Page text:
We have had a rough week migrating the Packet Pushers site. The problems are behind us and you should not fear our RSS Feed.
Here is some self-abuse with a postmortem and some learning about running WordPress at modest scale.
- The RSS feeds failed to migrate cleanly.
- We didn’t freeze the content between the data export and go-live. It should have been ok but it made debugging more difficult.
- Because of legacy, we now have two podcasting plugins for WordPress. We couldn’t test these properly until the site was live. Related: Reading XML isn’t hard, making sense of XML is hard.
- Our RSS provider had a caching problem that was hard to diagnose and get them to fix.
- Our Web developer wasn’t responsive in providing answers to reasonable questions.
Some Good Stuff
- Speed – SO MUCH FASTER. Roughly a 1000% improvement in page load time. Home page load time is under 1 second!
- The site is fully SSL with Lets Encrypt certificates
- All Packet Pushers RSS feeds are SSL-enabled and signed by Lets Encrypt
- Website is under our control and we can make changes as the business changes
- We separated the Ignition membership platform into a different WordPress instance to reduce complexity and load.
RSS Feeds and Trouble
WordPress generates RSS feeds for different things – site feed, categories, authors etc. An RSS feed for podcasting has a range of extra metadata and a plugin is used to generate the metadata. Each podcasting plugin developer seems to use a different method to do this. One plugin uses taxonomies and others use categories. Once you go down a path its very difficult to go back, as we have discovered. Today we have a plugin that publishes podcasts using taxonomies and another plugin to add metadata to the taxonomies created.
Got that ? Confused ?
RSS Readers look for uniqueness to identify a new post. It seems that most RSS readers use the GUID in the XML data as the key since its a globally unique ID. (This may not always be true, RSS isn’t a very good at many things)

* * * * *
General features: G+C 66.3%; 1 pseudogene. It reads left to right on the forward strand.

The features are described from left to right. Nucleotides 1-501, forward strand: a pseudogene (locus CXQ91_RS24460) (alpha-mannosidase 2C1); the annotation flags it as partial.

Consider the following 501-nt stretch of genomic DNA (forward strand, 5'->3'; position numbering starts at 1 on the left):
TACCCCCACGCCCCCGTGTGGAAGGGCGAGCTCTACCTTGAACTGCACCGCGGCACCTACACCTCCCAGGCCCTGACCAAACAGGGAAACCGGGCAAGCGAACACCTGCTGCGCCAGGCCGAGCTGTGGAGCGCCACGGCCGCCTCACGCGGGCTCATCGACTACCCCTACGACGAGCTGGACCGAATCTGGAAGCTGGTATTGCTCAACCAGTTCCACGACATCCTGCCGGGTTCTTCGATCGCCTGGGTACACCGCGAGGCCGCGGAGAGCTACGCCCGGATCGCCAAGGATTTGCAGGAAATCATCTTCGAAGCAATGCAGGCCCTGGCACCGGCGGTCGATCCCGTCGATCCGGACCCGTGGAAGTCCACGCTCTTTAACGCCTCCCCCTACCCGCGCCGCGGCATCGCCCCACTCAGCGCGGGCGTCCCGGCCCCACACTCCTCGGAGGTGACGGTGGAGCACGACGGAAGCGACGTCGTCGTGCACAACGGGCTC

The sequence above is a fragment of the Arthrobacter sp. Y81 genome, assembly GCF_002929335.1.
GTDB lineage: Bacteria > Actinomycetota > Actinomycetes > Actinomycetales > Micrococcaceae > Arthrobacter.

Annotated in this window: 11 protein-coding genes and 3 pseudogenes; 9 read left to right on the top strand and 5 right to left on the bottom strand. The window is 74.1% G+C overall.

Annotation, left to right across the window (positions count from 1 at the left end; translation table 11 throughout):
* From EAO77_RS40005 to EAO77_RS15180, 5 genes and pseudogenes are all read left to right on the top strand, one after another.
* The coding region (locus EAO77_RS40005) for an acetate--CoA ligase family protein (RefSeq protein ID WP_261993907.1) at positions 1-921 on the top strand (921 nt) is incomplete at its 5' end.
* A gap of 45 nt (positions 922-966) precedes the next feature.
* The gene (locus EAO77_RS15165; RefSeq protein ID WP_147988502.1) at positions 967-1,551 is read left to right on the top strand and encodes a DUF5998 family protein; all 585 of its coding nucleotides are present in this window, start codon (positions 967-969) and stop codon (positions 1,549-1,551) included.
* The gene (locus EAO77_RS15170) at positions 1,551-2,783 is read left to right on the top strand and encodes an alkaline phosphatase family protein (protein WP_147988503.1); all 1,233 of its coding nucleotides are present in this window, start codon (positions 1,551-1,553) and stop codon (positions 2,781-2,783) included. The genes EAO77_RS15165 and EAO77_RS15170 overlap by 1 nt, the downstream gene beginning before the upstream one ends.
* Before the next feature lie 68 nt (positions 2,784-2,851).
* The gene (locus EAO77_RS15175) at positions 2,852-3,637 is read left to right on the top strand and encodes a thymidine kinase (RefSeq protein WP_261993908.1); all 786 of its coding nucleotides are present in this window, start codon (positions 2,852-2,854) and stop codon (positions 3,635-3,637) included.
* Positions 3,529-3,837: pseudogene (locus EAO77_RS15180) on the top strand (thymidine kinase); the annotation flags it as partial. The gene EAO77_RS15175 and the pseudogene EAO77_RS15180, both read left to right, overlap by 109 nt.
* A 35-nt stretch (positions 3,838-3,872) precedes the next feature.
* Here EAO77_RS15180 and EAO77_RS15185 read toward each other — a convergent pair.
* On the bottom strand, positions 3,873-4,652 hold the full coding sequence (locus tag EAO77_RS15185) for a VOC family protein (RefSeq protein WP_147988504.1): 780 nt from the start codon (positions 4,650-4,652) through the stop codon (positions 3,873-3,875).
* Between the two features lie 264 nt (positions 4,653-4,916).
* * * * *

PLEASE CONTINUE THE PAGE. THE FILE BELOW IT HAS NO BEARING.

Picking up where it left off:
During the migration, it took some time and work to get the plugins working correctly and, likely, the GUID’s were changing as we worked which setting work. I’ll remind you that we are stuck with two plugins because fixing a WordPress taxonomy is not a trivial task.
At some point in this process our RSS feed provider had an issue. The feeds stopped refreshing with stale data that pointed to our previous RSS and metadata. Troubleshooting through two problems stacked on top of each other, not easy.
Why Migrate At All
Speed. The old website took about 10 seconds to load. The provider lied to our faces telling there was nothing that they could do and the only solution was to upgrade to special service at a cost of some thousands per year.
Why Use a Managed Service ?
In 2014, the burden of operating the PP website was high and time spent maintaining the WordPress was preventing us from making content. We had 50+ hours a week $dayjobs
We chose to use a managed service called Rainmaker, largely based on their membership platform that we wanted to introduce since 2012.
Looking back it was a good-ish decision to outsource and we were able to pretend that running the website was a solved problem. We have built the business to the point where we can pay someone to run the infrastructure.
Like everything outsourced, it fails miserably and it’s just a matter of how long it takes. Rainmaker failed to deliver on 90% of what they promised and recently they gave up (like most startups) by selling themselves to WP Engine. Our experience of WP Engine “a bunch of high school kids with too much VC money” and nothing has changed my opinion on that front. (Do not use WP Engine for WordPress, seriously. It will end in tears.)